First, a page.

Once fellows go to crossguns they seem content w only the one they got.
Nothing I’m saying is 100% and it’s only a theory but if bow sales are so sluggish than tell me why?
Here’s another one and take no offense cause I know you’re “trade” but big box stores are not pro shops. Many fellows don’t understand bows. I’m not referring to your store cause idk but one crossbow can be used by anyone. A bow must fit and I’d bet 75% of Archers shoot bows that don’t. Many if not most  came from big box stores. How would you obtain proper back tension, solid follow through, etc if a bow is say too long? You can’t. It’s needs to fit so you can reach potential. Now big box stores set up bows, do they set them up for a method? If a fellow shoots fingers, release type,(thumb, index, back tension) dif neck lengths. Do they take the time to inquire about the issues? Do they actually understand em? That all matters. Do big box stores check eye dominance? Most don’t., Easier to just grab any old crossgun n be done. Don’t even need to practice or at most very very limited.
Here’s another scary thing to consider. W all the parallel limb designs you need a parallel limb bow press to do simple things. Or spend big money on one. There’s no way to adjust timing, change strings/cables, etc without em. They’re now unfriendly as your car.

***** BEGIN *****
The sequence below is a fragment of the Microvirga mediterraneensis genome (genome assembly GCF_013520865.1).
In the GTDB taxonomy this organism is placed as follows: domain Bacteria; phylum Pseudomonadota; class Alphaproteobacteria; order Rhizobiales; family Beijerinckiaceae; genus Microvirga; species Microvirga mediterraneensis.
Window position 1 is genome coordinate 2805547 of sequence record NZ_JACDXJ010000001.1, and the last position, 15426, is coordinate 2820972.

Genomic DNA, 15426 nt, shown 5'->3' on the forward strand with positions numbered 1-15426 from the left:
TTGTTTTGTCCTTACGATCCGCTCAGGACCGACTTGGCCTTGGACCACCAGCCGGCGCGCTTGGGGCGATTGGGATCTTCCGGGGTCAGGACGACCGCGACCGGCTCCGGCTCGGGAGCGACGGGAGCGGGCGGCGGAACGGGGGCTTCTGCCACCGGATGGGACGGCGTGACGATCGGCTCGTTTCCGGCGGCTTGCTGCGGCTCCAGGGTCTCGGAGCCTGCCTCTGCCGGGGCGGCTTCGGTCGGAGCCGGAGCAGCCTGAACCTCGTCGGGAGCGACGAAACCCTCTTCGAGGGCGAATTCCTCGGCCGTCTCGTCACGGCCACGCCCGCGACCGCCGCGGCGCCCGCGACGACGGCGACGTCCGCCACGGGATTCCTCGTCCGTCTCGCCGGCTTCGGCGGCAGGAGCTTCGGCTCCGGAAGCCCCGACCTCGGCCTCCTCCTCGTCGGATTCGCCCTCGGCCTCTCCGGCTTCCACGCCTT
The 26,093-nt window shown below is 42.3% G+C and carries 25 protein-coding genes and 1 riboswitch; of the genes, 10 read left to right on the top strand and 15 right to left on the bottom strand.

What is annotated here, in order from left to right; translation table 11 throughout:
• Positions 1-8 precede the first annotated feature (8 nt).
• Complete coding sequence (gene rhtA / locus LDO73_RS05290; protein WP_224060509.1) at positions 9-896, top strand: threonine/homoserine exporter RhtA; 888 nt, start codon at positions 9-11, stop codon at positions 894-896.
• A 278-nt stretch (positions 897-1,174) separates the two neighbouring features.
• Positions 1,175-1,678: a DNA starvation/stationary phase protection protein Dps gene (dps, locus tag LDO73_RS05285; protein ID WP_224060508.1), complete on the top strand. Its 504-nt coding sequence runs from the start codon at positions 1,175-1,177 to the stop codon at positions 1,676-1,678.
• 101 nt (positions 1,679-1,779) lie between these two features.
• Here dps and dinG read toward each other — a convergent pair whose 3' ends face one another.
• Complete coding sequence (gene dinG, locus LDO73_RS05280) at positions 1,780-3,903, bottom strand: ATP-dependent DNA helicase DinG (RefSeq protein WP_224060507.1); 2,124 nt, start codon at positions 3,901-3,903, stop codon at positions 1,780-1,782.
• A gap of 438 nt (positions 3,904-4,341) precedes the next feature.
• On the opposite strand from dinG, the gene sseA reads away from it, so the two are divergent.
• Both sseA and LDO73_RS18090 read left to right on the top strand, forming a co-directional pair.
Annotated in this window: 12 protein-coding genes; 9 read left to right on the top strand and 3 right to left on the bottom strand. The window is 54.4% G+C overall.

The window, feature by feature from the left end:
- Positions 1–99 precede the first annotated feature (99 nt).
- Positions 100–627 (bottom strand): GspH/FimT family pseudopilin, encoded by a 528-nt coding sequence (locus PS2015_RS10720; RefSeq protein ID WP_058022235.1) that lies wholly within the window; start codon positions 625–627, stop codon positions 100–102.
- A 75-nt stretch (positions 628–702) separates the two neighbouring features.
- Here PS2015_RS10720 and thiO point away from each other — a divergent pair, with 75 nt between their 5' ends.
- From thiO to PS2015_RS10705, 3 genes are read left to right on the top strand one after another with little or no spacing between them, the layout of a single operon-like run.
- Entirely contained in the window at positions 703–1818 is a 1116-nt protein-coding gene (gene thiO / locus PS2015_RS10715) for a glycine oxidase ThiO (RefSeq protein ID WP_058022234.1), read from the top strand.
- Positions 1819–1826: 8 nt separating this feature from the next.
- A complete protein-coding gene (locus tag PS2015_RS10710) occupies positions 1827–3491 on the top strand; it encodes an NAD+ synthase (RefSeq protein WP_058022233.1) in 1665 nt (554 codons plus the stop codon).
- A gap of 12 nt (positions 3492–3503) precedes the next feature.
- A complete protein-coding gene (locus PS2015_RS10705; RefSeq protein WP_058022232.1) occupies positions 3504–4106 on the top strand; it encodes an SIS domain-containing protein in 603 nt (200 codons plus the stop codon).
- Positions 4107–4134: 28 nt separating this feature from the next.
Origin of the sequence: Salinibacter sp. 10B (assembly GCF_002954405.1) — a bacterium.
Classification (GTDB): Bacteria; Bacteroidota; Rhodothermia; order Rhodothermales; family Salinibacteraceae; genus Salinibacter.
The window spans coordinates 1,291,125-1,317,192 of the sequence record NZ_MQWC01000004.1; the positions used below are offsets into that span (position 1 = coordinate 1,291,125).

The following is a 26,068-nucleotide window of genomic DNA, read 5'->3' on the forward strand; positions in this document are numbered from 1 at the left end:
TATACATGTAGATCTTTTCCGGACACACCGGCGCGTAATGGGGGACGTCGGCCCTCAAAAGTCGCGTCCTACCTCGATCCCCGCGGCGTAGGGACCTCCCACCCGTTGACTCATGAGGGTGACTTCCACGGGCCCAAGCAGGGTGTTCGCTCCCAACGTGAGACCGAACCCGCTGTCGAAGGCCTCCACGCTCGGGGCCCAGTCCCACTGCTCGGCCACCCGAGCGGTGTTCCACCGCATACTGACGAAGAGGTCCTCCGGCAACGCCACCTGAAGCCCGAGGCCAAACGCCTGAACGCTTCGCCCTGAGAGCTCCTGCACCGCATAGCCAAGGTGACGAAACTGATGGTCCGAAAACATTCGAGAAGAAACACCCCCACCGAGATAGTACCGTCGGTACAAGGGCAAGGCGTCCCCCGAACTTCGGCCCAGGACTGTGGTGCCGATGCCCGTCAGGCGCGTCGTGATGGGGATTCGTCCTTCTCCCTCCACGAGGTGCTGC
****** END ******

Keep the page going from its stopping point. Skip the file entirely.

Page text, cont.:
Bow folks support your local pro shop while you can, they’re disappearing and so is the expertise many provide. Hopefully Parker is the only one but I doubt it
« Last Edit: January 10, 2019, 11:31:38 PM by Bowguy »

Offline Sir-diealot

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Re: Parker Bows Going Out of Business
« Reply #5 on: January 11, 2019, 04:59:13 PM »
Not to say Parker did make crossbows as well... From a sales end we never had much customer interest in Parker over the last years, but would think it would have to do a lot more than with just a crossbow. IMO

MK M GOBL

You are prob correct. I’m sure it’s not only crossbows and Parker did make em. They were never real cutting edge either. My point is though many bow manufacturers are beginning to feel the crossgun pinch. Some such as PSE have stated they made a mistake pushing for inclusion. You sow what you reap imo. They were so worried about extra sales. Here’s my opinion and I might be wrong but bow guys are bow guys. Almost all have lots of bows, maybe every couple years or so upgrade.
Once fellows go to crossguns they seem content w only the one they got.
Nothing I’m saying is 100% and it’s only a theory but if bow sales are so sluggish than tell me why?
Here’s another one and take no offense cause I know you’re “trade” but big box stores are not pro shops. Many fellows don’t understand bows. I’m not referring to your store cause idk but one crossbow can be used by anyone. A bow must fit and I’d bet 75% of Archers shoot bows that don’t. Many if not most  came from big box stores. How would you obtain proper back tension, solid follow through, etc if a bow is say too long? You can’t. It’s needs to fit so you can reach potential. Now big box stores set up bows, do they set them up for a method? If a fellow shoots fingers, release type,(thumb, index, back tension) dif neck lengths. Do they take the time to inquire about the issues? Do they actually understand em? That all matters. Do big box stores check eye dominance? Most don’t., Easier to just grab any old crossgun n be done. Don’t even need to practice or at most very very limited.